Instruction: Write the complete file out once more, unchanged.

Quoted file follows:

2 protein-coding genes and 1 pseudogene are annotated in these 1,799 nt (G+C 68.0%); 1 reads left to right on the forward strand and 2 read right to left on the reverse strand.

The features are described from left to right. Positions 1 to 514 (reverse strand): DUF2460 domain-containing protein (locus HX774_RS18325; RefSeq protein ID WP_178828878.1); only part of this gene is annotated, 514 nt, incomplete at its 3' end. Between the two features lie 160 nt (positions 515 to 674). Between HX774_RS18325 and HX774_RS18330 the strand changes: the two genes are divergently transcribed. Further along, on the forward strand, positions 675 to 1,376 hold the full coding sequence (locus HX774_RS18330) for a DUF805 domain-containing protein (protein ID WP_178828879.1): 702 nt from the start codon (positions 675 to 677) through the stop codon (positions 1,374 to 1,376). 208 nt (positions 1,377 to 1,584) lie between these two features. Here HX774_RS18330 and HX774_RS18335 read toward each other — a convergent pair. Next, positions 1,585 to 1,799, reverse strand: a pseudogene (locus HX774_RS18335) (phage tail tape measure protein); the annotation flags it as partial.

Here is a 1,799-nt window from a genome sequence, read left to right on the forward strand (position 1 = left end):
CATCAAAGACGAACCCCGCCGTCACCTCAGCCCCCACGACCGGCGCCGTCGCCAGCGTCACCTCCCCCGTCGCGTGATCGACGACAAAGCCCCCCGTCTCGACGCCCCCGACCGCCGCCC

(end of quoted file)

2 protein-coding genes and 1 pseudogene are annotated in these 1,799 nt (G+C 68.0%); 1 reads left to right on the forward strand and 2 read right to left on the reverse strand.

The features are described from left to right. Positions 1 to 514 (reverse strand): DUF2460 domain-containing protein (locus HX774_RS18325; RefSeq protein ID WP_178828878.1); only part of this gene is annotated, 514 nt, incomplete at its 3' end. Between the two features lie 160 nt (positions 515 to 674). Between HX774_RS18325 and HX774_RS18330 the strand changes: the two genes are divergently transcribed. Further along, on the forward strand, positions 675 to 1,376 hold the full coding sequence (locus HX774_RS18330) for a DUF805 domain-containing protein (protein ID WP_178828879.1): 702 nt from the start codon (positions 675 to 677) through the stop codon (positions 1,374 to 1,376). 208 nt (positions 1,377 to 1,584) lie between these two features. Here HX774_RS18330 and HX774_RS18335 read toward each other — a convergent pair. Next, positions 1,585 to 1,799, reverse strand: a pseudogene (locus HX774_RS18335) (phage tail tape measure protein); the annotation flags it as partial.

Here is a 1,799-nt window from a genome sequence, read left to right on the forward strand (position 1 = left end):
CATCAAAGACGAACCCCGCCGTCACCTCAGCCCCCACGACCGGCGCCGTCGCCAGCGTCACCTCCCCCGTCGCGTGATCGACGACAAAGCCCCCCGTCTCGACGCCCCCGACCGCCGCCC